MARTIN: Dani, what do you think should happen now?
TUCKER: I think he should come live with me for a minute.
TUCKER: And wait and see because...
SPENCE: Oh, Dani will set him straight.
TUCKER: ...I hear you. I hear you and I feel you, dog. And we all say - as they would say in the hood, I feel you, dog. We all singing that song. Now, I need you to come live with me so I can introduce you to the people in 4C - it ain't happening. You understand what I mean? And the church has been there. We have been there. Everybody's been there. You got to want to change. And they don't.
BUTLER: Well, I think you can...
MARTIN: Lester, final thought from you?
SPENCE: And one thing - 'cause this hasn't been said - as the parent of three black boys, I'm really more concerned by the police actually surveilling them and using heavy-handed tactics in dealing with them, than I am the kids that I routinely see every day in Baltimore.
BUTLER: Can I just say the...
MARTIN: Go ahead, Paul.
BUTLER: ...sad truth is that you need to be more concerned about your three young, black boys, about their friends and the other black boys, because it's the sad truth that they're more likely to be victims of other young, black boys then they are of the police.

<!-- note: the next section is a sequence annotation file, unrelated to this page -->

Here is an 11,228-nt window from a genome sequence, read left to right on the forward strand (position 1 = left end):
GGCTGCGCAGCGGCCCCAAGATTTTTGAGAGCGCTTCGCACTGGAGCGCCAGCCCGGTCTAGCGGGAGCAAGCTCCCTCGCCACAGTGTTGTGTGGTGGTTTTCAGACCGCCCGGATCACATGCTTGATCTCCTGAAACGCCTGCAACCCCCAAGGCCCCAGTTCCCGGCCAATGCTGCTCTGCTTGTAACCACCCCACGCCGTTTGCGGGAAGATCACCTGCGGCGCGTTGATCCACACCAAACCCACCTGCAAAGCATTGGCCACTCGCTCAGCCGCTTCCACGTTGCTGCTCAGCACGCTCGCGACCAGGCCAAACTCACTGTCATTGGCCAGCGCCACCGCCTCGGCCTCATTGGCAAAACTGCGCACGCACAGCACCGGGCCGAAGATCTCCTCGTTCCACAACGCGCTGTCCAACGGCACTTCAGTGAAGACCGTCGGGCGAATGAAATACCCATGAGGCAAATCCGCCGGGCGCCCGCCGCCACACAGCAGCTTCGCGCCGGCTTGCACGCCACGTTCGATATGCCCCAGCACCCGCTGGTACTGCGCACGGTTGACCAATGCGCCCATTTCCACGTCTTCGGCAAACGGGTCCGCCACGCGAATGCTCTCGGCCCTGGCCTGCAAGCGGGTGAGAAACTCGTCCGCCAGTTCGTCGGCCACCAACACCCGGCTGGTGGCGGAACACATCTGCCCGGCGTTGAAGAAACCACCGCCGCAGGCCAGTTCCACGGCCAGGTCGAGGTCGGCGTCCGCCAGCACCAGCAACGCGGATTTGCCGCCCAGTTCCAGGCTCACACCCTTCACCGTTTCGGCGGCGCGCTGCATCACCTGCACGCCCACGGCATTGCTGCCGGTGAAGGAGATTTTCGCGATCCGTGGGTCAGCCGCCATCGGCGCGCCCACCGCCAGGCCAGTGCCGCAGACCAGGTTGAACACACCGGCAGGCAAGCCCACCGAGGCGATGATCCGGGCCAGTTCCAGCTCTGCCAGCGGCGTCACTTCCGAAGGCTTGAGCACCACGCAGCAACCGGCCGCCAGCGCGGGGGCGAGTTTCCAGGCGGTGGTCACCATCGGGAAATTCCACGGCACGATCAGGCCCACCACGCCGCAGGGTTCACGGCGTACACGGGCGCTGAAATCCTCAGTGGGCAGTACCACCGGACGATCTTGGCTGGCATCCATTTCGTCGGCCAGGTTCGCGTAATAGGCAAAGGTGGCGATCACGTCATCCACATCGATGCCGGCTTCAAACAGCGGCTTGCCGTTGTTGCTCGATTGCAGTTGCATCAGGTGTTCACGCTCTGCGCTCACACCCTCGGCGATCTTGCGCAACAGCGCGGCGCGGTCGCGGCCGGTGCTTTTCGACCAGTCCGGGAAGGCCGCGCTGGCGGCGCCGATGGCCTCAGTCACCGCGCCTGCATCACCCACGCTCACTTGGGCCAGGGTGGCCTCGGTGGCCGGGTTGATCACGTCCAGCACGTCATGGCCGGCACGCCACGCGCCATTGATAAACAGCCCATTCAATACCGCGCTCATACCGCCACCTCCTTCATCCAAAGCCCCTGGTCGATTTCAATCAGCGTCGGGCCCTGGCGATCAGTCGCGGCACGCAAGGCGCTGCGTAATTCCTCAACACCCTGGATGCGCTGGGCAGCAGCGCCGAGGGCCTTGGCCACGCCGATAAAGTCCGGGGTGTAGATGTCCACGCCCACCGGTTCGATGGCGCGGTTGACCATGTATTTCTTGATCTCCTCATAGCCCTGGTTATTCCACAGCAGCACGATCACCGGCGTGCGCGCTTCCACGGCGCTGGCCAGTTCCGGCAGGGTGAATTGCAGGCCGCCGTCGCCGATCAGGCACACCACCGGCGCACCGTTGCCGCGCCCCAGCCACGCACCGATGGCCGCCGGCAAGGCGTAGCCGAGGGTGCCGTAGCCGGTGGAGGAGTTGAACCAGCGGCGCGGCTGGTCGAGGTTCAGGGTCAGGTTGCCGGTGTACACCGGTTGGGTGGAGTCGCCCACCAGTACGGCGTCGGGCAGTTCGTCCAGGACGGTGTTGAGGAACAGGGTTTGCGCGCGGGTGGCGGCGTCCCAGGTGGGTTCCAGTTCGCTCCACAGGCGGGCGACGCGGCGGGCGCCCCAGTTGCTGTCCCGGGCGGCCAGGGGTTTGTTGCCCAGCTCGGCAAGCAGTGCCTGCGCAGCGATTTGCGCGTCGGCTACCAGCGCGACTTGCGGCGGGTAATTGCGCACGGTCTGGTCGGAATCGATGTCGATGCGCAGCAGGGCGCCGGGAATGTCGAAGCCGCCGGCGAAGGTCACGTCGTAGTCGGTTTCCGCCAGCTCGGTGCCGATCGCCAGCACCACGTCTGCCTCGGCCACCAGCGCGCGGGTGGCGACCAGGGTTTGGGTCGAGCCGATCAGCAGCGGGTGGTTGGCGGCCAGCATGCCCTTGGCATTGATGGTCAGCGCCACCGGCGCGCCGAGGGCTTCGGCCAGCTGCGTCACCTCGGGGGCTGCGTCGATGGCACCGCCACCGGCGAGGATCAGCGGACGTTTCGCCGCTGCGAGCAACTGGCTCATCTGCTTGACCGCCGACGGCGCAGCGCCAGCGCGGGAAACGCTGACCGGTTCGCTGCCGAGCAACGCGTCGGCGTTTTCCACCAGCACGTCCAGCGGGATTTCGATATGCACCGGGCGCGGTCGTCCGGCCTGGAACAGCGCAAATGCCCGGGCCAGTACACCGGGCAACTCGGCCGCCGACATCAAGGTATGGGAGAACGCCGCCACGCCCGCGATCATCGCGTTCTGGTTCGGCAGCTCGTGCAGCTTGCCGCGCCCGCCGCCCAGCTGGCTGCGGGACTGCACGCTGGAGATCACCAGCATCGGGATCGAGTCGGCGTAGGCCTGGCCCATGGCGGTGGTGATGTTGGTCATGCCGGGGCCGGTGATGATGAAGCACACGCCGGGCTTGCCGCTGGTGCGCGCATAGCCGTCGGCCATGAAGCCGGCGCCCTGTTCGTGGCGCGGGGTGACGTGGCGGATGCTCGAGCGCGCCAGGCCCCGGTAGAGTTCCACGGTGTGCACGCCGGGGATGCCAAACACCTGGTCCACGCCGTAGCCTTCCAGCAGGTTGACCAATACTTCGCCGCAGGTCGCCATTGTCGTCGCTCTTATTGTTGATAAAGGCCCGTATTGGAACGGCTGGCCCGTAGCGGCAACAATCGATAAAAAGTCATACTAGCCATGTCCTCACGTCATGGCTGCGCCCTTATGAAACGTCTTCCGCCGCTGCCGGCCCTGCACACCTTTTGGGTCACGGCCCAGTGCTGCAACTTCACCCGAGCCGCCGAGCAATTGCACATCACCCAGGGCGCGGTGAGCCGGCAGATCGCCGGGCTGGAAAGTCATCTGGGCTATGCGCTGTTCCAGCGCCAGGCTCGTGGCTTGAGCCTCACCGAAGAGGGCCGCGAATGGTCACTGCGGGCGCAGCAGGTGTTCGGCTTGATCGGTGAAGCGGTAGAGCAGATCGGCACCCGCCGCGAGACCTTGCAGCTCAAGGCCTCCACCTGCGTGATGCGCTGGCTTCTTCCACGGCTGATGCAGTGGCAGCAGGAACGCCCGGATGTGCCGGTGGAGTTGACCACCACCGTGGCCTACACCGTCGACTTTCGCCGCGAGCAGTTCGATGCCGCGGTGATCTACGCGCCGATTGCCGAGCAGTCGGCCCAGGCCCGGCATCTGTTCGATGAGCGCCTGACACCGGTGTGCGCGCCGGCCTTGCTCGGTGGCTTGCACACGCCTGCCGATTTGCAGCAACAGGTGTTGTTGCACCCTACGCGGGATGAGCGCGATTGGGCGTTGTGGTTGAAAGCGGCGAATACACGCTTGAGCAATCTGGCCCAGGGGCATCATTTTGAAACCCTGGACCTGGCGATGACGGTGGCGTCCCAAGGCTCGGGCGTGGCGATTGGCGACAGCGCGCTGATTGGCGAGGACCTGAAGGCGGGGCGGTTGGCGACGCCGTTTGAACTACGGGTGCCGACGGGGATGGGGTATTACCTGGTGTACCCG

MARTIN: And so what would that mean? What would that look like, Paul? What does it look like to do that? You're saying he needs to police the kind of people that his kids - he needs to be the police of the people his kids are around, right?
BUTLER: So the kinds of things that would work are, again, just getting, boys especially, to graduate from high school - they don't even have to go to college; to get services to mothers, even when - as soon as they get pregnant, to get them the appropriate kinds of services. All of that makes a big difference.
MARTIN: Well, there's obviously a lot to talk. Thank you all so much for - candid, respectful, candid, but candid conversation. I appreciate it, you know, bringing it - keeping it real, as we would say. Dani Tucker is a fitness instructor, mom of two, one of our regular contributors to our parenting roundtable. Paul Butler is a professor at Georgetown Law school, former federal prosecutor, also a regular contributor to our - many conversations about politics and culture here in Washington, D.C. Lester Spence is an associate professor of political science at Johns Hopkins University, father of five, with us from Baltimore. Thank you all so much.
TUCKER: Thank you.
BUTLER: Always a pleasure.
SPENCE: Thank you.
MARTIN: And that's our program for today. I'm Michel Martin, and you've been listening to TELL ME MORE from NPR News. Let's talk more tomorrow. Transcript provided by NPR, Copyright NPR.